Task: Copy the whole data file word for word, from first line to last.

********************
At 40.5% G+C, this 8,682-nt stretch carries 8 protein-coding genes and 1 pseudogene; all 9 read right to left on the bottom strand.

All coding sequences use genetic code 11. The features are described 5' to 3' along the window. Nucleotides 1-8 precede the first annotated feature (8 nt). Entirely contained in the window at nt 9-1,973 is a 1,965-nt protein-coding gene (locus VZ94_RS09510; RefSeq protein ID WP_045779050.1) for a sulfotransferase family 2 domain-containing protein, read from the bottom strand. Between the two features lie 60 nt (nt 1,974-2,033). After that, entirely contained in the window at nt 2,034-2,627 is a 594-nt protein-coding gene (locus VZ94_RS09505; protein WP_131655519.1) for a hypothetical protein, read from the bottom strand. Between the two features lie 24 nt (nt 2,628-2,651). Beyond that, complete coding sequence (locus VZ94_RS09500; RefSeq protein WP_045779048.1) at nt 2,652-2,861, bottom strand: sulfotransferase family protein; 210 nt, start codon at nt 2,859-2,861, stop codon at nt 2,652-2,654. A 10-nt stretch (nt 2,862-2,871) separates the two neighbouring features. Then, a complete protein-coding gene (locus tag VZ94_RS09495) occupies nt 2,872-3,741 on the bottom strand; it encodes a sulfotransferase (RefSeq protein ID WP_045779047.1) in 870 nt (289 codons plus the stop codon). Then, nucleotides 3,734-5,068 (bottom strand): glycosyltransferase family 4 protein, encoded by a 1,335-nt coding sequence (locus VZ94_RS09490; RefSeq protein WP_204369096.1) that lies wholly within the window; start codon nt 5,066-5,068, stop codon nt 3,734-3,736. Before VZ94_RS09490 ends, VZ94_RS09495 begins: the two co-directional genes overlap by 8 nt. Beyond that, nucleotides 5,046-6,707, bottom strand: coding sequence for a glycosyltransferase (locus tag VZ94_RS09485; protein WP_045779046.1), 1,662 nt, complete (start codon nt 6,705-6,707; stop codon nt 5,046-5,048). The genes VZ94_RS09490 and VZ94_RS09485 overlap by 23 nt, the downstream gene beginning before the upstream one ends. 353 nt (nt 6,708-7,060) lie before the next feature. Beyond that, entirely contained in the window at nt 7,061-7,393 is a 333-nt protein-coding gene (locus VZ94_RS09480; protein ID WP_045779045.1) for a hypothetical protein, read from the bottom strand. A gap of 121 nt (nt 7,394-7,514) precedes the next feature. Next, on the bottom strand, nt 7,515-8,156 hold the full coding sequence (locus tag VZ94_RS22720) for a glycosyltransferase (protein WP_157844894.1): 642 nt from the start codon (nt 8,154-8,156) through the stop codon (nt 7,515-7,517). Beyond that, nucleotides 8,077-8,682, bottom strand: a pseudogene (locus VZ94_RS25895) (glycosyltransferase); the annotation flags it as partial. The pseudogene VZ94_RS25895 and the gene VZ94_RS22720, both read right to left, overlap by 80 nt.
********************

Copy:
At 40.5% G+C, this 8,682-nt stretch carries 8 protein-coding genes and 1 pseudogene; all 9 read right to left on the bottom strand.

All coding sequences use genetic code 11. The features are described 5' to 3' along the window. Nucleotides 1-8 precede the first annotated feature (8 nt). Entirely contained in the window at nt 9-1,973 is a 1,965-nt protein-coding gene (locus VZ94_RS09510; RefSeq protein ID WP_045779050.1) for a sulfotransferase family 2 domain-containing protein, read from the bottom strand. Between the two features lie 60 nt (nt 1,974-2,033). After that, entirely contained in the window at nt 2,034-2,627 is a 594-nt protein-coding gene (locus VZ94_RS09505; protein WP_131655519.1) for a hypothetical protein, read from the bottom strand. Between the two features lie 24 nt (nt 2,628-2,651). Beyond that, complete coding sequence (locus VZ94_RS09500; RefSeq protein WP_045779048.1) at nt 2,652-2,861, bottom strand: sulfotransferase family protein; 210 nt, start codon at nt 2,859-2,861, stop codon at nt 2,652-2,654. A 10-nt stretch (nt 2,862-2,871) separates the two neighbouring features. Then, a complete protein-coding gene (locus tag VZ94_RS09495) occupies nt 2,872-3,741 on the bottom strand; it encodes a sulfotransferase (RefSeq protein ID WP_045779047.1) in 870 nt (289 codons plus the stop codon). Then, nucleotides 3,734-5,068 (bottom strand): glycosyltransferase family 4 protein, encoded by a 1,335-nt coding sequence (locus VZ94_RS09490; RefSeq protein WP_204369096.1) that lies wholly within the window; start codon nt 5,066-5,068, stop codon nt 3,734-3,736. Before VZ94_RS09490 ends, VZ94_RS09495 begins: the two co-directional genes overlap by 8 nt. Beyond that, nucleotides 5,046-6,707, bottom strand: coding sequence for a glycosyltransferase (locus tag VZ94_RS09485; protein WP_045779046.1), 1,662 nt, complete (start codon nt 6,705-6,707; stop codon nt 5,046-5,048). The genes VZ94_RS09490 and VZ94_RS09485 overlap by 23 nt, the downstream gene beginning before the upstream one ends. 353 nt (nt 6,708-7,060) lie before the next feature. Beyond that, entirely contained in the window at nt 7,061-7,393 is a 333-nt protein-coding gene (locus VZ94_RS09480; protein ID WP_045779045.1) for a hypothetical protein, read from the bottom strand. A gap of 121 nt (nt 7,394-7,514) precedes the next feature. Next, on the bottom strand, nt 7,515-8,156 hold the full coding sequence (locus tag VZ94_RS22720) for a glycosyltransferase (protein WP_157844894.1): 642 nt from the start codon (nt 8,154-8,156) through the stop codon (nt 7,515-7,517). Beyond that, nucleotides 8,077-8,682, bottom strand: a pseudogene (locus VZ94_RS25895) (glycosyltransferase); the annotation flags it as partial. The pseudogene VZ94_RS25895 and the gene VZ94_RS22720, both read right to left, overlap by 80 nt.